What is the Ladder of Abstraction? Part 1 by Sandi Somers

When I was teaching, someone pinned on the bulletin board in our staff room this quote by Donald Rumsfeld when he was the US Secretary of Defense.

There are known knowns. These are things we know that we know. There are known unknowns. That is to say, there are things that we know we don’t know. But there are also unknown unknowns. There are things we don’t know we don’t know.[i]

Beside the quote was a comment: “This doesn’t make sense!”

No, it doesn’t. But when you add a picture or diagram, it suddenly becomes clear.

Rumsfeld was describing an element of the “Johari Window,” a diagram used to help people improve their self-awareness, their communication, and their relationships with others. (By the way, the two psychologists who developed it named it after themselves, Joseph Luft and Harry Ingham.)

What’s happening here? Both Rumsfeld’s words and the diagram illustrate the concept of the ladder of abstraction.

What is the ladder of abstraction?

Our speaking and writing can be compared to different rungs on a ladder. The language of the bottom rungs is concrete—for example, stories, the five senses, and metaphors.

As your words climb up ladder, you increase the abstract language of concepts and meaning.

I’ll illustrate this concept by giving you several examples:

Examples of high abstract rungs on the ladder: While working on this article, I began reading—or tried to begin—a book (which I’ll not name). But I had to start over—and then over again. I still couldn’t understand what the author was trying to say. Then I recognized something: he used vague and obscure vocabulary. “Luminary” instead of sun. “Species” instead of people. He wrote “visual properties” instead of describing what the woman looked like. Then for a person he didn’t like, he substituted “human animal”. (And that’s just a few pages’ worth!)

To illustrate further: think of times when you’ve read or received contracts pertaining to your computer or bank account (and you might not even read the fine print that hides a key piece of information!). Or you might have heard a speaker toss out acronyms that you don’t understand. You scratch your head, trying to decipher the words. These all use abstract language, high rungs on the ladder.

Examples of the low concrete rungs on the ladder: In contrast, think of a child telling what he did that day. Or someone telling a story at a party, engaging everyone’s attention. Or following assembly diagrams on the instruction sheet to help visualize a piece of furniture you’ve purchased. These all focus on giving you[SS1] concrete details, low rungs on the ladder.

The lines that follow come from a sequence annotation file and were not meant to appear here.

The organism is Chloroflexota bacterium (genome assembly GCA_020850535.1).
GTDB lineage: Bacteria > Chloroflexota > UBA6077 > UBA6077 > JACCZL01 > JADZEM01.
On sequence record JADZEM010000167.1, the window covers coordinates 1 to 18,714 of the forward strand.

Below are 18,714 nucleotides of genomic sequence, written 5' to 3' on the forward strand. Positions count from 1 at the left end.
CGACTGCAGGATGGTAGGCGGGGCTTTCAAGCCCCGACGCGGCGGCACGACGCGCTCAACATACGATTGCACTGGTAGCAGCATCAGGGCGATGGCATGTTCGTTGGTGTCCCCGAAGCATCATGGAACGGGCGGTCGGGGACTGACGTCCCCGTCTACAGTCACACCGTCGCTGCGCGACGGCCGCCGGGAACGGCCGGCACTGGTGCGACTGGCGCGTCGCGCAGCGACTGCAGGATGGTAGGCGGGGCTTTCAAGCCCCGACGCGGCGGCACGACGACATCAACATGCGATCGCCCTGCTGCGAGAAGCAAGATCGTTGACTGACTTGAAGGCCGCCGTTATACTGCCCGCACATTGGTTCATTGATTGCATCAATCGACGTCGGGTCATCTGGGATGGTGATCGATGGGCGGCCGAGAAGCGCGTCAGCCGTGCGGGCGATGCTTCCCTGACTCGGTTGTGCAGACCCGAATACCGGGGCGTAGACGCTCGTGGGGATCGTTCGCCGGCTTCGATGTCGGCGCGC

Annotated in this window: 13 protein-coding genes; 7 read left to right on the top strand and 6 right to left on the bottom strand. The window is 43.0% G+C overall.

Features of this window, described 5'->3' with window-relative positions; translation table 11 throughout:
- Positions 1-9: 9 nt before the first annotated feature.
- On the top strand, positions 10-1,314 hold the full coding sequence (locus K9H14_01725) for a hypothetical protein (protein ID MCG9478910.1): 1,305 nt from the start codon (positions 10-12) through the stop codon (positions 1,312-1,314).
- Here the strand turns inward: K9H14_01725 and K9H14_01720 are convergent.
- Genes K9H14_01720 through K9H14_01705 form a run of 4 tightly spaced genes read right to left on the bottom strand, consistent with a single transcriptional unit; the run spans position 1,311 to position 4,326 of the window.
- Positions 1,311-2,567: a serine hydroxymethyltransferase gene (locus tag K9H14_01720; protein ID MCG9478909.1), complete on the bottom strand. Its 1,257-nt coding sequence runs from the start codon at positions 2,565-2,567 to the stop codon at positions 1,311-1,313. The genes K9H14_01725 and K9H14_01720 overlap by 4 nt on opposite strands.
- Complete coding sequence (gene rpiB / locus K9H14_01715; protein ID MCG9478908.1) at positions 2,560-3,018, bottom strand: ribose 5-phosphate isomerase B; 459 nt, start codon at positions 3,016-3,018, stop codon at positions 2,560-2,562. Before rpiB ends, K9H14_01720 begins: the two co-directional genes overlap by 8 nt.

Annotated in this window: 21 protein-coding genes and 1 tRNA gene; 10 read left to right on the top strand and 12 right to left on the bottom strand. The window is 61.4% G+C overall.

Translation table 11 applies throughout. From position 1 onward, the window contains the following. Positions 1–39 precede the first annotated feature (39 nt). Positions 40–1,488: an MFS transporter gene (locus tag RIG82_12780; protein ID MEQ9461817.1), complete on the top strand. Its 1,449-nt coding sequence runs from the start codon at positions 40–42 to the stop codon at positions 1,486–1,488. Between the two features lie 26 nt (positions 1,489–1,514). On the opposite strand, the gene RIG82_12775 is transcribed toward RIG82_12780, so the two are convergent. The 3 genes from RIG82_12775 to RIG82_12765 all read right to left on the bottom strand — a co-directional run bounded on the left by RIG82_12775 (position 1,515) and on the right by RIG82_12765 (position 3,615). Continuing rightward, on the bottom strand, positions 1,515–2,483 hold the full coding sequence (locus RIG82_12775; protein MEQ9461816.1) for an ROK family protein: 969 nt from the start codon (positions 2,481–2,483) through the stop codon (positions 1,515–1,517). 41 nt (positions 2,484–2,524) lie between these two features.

So how do you use the ladder of abstraction in your writing?

It’s important to write in concrete language to help readers understand it.

  • Stories: People become engaged with stories, remember them, and often glean meanings from them. It’s what they remember.
  • Specific details from the five senses: Show, don’t tell. This gives the reader the feeling of “you are there”.
  • Concrete nouns, verbs, ­­­or modifiers
  • Similes and metaphors.
  • Examples
  • Charts, diagrams and pictures
  • Statistics

How do you wisely use the abstract?

  • Reflections: What have you learned? What meaning do you give to your readers? 
  • Patterns and trends
  • The wider context: gives the readers/listener the bigger picture.
  • Summaries and conclusions
  • values

To do:

Review a paragraph or section of your w-i-p. Where is it concrete? Where is it abstract? How do you move from an abstract concept to an example, story, or metaphor? Or in reverse, where do you move in the opposite direction?

In Part 2, we’ll go into greater depth in this discussion.

(By the way, Rumsfeld’s comment earned the 2003 Foot in Mouth Award for “a baffling comment by a public figure”.)[ii]

[i] Donald Rumsfeld, https://www.brainyquote.com/quotes/donald_rumsfeld_148142.

[ii] Wikipedia, “Foot and Mouth Award”,  https://en.wikipedia.org/wiki/Foot_in_Mouth_Award



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1 comment

  1. Barb says:

    This is so helpful! Thank you, Sandi. I actually used the phrase “you don’t know what you don’t know” in a recent blog so I think I know what you are saying. Looking forward to Part 2!

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